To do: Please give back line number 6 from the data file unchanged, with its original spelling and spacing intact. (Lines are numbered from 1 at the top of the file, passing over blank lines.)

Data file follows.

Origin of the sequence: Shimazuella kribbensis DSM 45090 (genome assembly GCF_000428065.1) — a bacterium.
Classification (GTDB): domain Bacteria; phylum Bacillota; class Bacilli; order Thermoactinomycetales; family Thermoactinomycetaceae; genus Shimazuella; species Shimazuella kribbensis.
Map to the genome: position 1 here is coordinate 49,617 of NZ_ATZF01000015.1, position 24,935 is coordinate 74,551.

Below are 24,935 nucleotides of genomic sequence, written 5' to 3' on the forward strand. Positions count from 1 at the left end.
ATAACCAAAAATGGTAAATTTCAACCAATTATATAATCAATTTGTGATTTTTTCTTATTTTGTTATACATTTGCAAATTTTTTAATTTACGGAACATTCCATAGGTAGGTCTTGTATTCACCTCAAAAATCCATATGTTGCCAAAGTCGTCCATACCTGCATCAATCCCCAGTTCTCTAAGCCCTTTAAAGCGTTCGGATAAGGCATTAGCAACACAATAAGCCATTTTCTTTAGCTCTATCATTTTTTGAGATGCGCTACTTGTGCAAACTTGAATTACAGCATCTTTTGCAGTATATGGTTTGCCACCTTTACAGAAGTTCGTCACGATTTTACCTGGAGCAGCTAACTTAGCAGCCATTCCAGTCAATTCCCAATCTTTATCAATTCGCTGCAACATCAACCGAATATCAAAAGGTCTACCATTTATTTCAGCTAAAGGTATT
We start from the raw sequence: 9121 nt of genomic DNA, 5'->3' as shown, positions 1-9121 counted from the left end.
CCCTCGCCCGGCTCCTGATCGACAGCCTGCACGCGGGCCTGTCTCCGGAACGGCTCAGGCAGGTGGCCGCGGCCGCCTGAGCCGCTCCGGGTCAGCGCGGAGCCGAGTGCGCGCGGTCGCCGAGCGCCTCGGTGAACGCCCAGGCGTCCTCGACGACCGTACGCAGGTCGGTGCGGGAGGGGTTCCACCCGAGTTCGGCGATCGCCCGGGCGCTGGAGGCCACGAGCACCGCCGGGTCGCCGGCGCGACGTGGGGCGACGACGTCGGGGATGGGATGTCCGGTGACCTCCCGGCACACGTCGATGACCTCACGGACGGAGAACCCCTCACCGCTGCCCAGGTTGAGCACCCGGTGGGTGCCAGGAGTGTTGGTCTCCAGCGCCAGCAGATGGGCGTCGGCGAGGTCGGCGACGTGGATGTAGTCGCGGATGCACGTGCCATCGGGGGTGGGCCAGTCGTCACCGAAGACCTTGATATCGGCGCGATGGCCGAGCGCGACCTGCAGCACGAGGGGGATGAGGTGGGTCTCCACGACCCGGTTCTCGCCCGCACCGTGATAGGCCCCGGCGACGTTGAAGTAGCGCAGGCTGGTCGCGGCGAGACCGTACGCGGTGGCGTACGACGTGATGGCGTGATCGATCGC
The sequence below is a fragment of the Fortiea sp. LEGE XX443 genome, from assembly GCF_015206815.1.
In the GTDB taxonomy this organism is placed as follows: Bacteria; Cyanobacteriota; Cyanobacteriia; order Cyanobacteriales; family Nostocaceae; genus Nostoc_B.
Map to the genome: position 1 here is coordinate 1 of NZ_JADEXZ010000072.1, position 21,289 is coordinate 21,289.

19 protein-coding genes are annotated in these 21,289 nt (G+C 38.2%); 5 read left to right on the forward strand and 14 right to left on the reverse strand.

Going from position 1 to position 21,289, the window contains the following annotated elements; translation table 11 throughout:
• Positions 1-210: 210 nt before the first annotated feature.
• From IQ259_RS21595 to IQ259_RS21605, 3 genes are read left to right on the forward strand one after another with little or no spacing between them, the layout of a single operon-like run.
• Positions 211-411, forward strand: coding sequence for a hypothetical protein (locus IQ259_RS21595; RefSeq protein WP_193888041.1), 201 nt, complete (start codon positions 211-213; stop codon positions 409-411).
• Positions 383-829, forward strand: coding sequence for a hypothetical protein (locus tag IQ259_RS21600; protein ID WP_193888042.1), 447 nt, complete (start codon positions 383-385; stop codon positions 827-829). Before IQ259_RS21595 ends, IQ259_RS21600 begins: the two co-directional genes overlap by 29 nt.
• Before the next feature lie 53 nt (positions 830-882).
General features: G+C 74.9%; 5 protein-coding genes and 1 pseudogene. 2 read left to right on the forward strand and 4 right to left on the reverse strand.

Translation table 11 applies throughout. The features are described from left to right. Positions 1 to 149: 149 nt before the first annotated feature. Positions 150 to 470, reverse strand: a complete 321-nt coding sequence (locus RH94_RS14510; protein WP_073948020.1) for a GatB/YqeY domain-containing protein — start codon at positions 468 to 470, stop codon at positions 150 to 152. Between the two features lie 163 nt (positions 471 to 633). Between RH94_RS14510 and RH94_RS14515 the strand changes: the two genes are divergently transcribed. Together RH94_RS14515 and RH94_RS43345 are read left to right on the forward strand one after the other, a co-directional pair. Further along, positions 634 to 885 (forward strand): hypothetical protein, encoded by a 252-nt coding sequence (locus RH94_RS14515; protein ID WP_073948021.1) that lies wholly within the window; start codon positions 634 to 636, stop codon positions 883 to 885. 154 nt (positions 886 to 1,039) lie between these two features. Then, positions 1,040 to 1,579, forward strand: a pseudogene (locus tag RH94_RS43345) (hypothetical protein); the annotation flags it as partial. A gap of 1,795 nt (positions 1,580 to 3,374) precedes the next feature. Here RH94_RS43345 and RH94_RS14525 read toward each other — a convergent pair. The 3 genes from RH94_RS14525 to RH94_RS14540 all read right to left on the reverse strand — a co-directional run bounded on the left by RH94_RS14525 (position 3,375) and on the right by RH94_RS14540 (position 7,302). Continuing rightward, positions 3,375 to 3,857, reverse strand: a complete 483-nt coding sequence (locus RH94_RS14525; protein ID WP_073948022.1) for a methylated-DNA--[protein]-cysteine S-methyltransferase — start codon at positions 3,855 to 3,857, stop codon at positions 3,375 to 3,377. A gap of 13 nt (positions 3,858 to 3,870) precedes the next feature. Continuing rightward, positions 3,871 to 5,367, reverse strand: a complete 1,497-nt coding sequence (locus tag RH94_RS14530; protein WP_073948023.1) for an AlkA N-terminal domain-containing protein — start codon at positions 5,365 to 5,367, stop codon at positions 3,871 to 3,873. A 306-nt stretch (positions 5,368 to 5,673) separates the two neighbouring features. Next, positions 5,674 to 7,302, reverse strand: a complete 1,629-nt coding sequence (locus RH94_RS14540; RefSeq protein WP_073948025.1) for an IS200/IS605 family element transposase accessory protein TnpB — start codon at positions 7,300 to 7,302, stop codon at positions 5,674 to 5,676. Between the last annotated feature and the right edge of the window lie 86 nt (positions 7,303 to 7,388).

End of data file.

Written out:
We start from the raw sequence: 9121 nt of genomic DNA, 5'->3' as shown, positions 1-9121 counted from the left end.